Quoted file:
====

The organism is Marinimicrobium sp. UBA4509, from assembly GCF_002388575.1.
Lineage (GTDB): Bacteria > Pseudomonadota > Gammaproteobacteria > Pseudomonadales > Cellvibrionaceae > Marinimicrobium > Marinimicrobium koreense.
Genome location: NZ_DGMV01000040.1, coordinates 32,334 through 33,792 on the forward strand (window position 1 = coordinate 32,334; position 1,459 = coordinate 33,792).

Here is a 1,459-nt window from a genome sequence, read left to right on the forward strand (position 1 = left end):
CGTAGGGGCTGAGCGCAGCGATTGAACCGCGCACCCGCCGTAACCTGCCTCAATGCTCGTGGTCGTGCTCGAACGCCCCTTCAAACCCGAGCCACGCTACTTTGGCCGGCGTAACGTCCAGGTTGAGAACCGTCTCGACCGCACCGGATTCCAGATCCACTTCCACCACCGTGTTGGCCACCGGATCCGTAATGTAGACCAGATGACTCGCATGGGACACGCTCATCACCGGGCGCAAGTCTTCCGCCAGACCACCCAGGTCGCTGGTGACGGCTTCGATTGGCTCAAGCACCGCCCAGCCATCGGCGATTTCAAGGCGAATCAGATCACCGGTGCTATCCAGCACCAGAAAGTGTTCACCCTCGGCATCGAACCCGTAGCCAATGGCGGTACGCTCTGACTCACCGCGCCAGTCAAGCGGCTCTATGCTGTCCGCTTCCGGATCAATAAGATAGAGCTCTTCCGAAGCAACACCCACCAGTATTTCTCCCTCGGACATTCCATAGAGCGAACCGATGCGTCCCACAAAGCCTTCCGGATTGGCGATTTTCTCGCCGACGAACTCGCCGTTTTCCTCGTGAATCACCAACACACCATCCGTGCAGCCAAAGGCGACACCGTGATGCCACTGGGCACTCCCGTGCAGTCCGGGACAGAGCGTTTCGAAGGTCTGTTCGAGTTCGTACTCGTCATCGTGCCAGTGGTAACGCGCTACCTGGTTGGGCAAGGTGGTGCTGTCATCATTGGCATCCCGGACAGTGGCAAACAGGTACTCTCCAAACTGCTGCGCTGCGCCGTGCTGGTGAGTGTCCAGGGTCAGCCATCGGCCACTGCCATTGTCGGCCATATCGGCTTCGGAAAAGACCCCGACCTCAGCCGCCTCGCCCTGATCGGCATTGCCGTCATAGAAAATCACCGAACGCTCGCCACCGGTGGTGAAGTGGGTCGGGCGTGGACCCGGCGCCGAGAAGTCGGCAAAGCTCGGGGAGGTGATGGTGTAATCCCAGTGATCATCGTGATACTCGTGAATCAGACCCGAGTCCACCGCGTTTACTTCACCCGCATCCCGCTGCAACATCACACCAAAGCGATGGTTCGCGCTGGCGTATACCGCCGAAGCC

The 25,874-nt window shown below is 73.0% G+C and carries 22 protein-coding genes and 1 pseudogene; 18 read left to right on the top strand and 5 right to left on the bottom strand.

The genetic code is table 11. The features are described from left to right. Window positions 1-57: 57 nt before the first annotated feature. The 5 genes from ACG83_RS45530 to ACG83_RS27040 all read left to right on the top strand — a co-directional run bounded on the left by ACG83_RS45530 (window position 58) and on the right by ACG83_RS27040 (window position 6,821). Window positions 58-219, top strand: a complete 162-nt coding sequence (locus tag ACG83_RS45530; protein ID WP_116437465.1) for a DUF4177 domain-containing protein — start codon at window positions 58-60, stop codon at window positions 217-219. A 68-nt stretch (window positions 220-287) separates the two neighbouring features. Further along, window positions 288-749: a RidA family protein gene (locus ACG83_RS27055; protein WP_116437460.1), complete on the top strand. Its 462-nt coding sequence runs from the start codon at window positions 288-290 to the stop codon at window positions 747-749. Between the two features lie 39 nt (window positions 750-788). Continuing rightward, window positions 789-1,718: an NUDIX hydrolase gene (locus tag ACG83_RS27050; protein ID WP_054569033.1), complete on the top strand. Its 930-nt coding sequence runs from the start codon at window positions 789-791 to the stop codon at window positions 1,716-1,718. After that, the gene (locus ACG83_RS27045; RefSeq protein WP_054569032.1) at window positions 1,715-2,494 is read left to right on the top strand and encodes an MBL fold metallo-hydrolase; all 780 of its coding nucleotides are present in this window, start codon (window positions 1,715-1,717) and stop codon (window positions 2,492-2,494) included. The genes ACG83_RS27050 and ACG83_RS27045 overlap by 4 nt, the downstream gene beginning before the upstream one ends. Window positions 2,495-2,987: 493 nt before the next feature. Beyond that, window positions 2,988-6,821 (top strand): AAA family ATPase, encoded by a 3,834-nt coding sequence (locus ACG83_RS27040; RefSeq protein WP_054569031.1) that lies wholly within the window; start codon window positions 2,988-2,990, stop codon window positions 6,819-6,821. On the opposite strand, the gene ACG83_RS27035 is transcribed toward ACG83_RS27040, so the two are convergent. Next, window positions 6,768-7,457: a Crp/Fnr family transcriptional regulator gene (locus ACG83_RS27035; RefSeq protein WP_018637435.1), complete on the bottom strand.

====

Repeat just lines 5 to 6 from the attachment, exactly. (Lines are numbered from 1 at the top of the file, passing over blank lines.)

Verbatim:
CGTAGGGGCTGAGCGCAGCGATTGAACCGCGCACCCGCCGTAACCTGCCTCAATGCTCGTGGTCGTGCTCGAACGCCCCTTCAAACCCGAGCCACGCTACTTTGGCCGGCGTAACGTCCAGGTTGAGAACCGTCTCGACCGCACCGGATTCCAGATCCACTTCCACCACCGTGTTGGCCACCGGATCCGTAATGTAGACCAGATGACTCGCATGGGACACGCTCATCACCGGGCGCAAGTCTTCCGCCAGACCACCCAGGTCGCTGGTGACGGCTTCGATTGGCTCAAGCACCGCCCAGCCATCGGCGATTTCAAGGCGAATCAGATCACCGGTGCTATCCAGCACCAGAAAGTGTTCACCCTCGGCATCGAACCCGTAGCCAATGGCGGTACGCTCTGACTCACCGCGCCAGTCAAGCGGCTCTATGCTGTCCGCTTCCGGATCAATAAGATAGAGCTCTTCCGAAGCAACACCCACCAGTATTTCTCCCTCGGACATTCCATAGAGCGAACCGATGCGTCCCACAAAGCCTTCCGGATTGGCGATTTTCTCGCCGACGAACTCGCCGTTTTCCTCGTGAATCACCAACACACCATCCGTGCAGCCAAAGGCGACACCGTGATGCCACTGGGCACTCCCGTGCAGTCCGGGACAGAGCGTTTCGAAGGTCTGTTCGAGTTCGTACTCGTCATCGTGCCAGTGGTAACGCGCTACCTGGTTGGGCAAGGTGGTGCTGTCATCATTGGCATCCCGGACAGTGGCAAACAGGTACTCTCCAAACTGCTGCGCTGCGCCGTGCTGGTGAGTGTCCAGGGTCAGCCATCGGCCACTGCCATTGTCGGCCATATCGGCTTCGGAAAAGACCCCGACCTCAGCCGCCTCGCCCTGATCGGCATTGCCGTCATAGAAAATCACCGAACGCTCGCCACCGGTGGTGAAGTGGGTCGGGCGTGGACCCGGCGCCGAGAAGTCGGCAAAGCTCGGGGAGGTGATGGTGTAATCCCAGTGATCATCGTGATACTCGTGAATCAGACCCGAGTCCACCGCGTTTACTTCACCCGCATCCCGCTGCAACATCACACCAAAGCGATGGTTCGCGCTGGCGTATACCGCCGAAGCC

The 25,874-nt window shown below is 73.0% G+C and carries 22 protein-coding genes and 1 pseudogene; 18 read left to right on the top strand and 5 right to left on the bottom strand.